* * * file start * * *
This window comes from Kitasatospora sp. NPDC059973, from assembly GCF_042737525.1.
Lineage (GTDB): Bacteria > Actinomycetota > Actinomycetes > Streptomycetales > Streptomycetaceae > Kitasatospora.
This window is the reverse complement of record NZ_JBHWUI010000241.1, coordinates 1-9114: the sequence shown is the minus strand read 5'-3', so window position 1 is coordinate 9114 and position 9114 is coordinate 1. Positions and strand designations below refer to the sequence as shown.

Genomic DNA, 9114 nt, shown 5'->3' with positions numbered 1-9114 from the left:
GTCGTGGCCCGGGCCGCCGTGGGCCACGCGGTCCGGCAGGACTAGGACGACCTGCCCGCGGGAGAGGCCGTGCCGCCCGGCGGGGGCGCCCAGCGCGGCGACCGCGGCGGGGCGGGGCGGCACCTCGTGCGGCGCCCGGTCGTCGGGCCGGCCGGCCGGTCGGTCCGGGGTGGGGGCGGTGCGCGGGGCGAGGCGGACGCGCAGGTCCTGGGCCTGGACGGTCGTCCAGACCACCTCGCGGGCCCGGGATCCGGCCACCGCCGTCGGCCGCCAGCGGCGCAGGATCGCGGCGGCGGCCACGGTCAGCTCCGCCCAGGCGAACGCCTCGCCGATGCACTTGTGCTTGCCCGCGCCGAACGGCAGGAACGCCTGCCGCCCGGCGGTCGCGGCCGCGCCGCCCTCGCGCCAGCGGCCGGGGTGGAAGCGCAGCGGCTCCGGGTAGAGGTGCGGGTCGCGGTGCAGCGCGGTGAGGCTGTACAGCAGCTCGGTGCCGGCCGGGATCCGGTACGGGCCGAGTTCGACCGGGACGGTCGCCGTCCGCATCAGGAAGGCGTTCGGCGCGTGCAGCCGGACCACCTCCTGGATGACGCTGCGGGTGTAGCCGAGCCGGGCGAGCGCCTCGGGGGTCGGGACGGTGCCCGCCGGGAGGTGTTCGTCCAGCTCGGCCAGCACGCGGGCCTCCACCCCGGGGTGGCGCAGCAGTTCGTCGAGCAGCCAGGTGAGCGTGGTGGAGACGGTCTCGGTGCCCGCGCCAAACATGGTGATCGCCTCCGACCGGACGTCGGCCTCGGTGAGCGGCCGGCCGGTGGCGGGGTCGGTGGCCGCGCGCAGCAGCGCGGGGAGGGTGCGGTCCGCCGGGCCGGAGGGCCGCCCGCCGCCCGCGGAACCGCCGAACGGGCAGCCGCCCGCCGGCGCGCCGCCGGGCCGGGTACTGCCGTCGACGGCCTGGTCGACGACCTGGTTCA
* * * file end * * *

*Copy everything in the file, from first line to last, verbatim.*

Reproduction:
This window comes from Kitasatospora sp. NPDC059973, from assembly GCF_042737525.1.
Lineage (GTDB): Bacteria > Actinomycetota > Actinomycetes > Streptomycetales > Streptomycetaceae > Kitasatospora.
This window is the reverse complement of record NZ_JBHWUI010000241.1, coordinates 1-9114: the sequence shown is the minus strand read 5'-3', so window position 1 is coordinate 9114 and position 9114 is coordinate 1. Positions and strand designations below refer to the sequence as shown.

Genomic DNA, 9114 nt, shown 5'->3' with positions numbered 1-9114 from the left:
GTCGTGGCCCGGGCCGCCGTGGGCCACGCGGTCCGGCAGGACTAGGACGACCTGCCCGCGGGAGAGGCCGTGCCGCCCGGCGGGGGCGCCCAGCGCGGCGACCGCGGCGGGGCGGGGCGGCACCTCGTGCGGCGCCCGGTCGTCGGGCCGGCCGGCCGGTCGGTCCGGGGTGGGGGCGGTGCGCGGGGCGAGGCGGACGCGCAGGTCCTGGGCCTGGACGGTCGTCCAGACCACCTCGCGGGCCCGGGATCCGGCCACCGCCGTCGGCCGCCAGCGGCGCAGGATCGCGGCGGCGGCCACGGTCAGCTCCGCCCAGGCGAACGCCTCGCCGATGCACTTGTGCTTGCCCGCGCCGAACGGCAGGAACGCCTGCCGCCCGGCGGTCGCGGCCGCGCCGCCCTCGCGCCAGCGGCCGGGGTGGAAGCGCAGCGGCTCCGGGTAGAGGTGCGGGTCGCGGTGCAGCGCGGTGAGGCTGTACAGCAGCTCGGTGCCGGCCGGGATCCGGTACGGGCCGAGTTCGACCGGGACGGTCGCCGTCCGCATCAGGAAGGCGTTCGGCGCGTGCAGCCGGACCACCTCCTGGATGACGCTGCGGGTGTAGCCGAGCCGGGCGAGCGCCTCGGGGGTCGGGACGGTGCCCGCCGGGAGGTGTTCGTCCAGCTCGGCCAGCACGCGGGCCTCCACCCCGGGGTGGCGCAGCAGTTCGTCGAGCAGCCAGGTGAGCGTGGTGGAGACGGTCTCGGTGCCCGCGCCAAACATGGTGATCGCCTCCGACCGGACGTCGGCCTCGGTGAGCGGCCGGCCGGTGGCGGGGTCGGTGGCCGCGCGCAGCAGCGCGGGGAGGGTGCGGTCCGCCGGGCCGGAGGGCCGCCCGCCGCCCGCGGAACCGCCGAACGGGCAGCCGCCCGCCGGCGCGCCGCCGGGCCGGGTACTGCCGTCGACGGCCTGGTCGACGACCTGGTTCA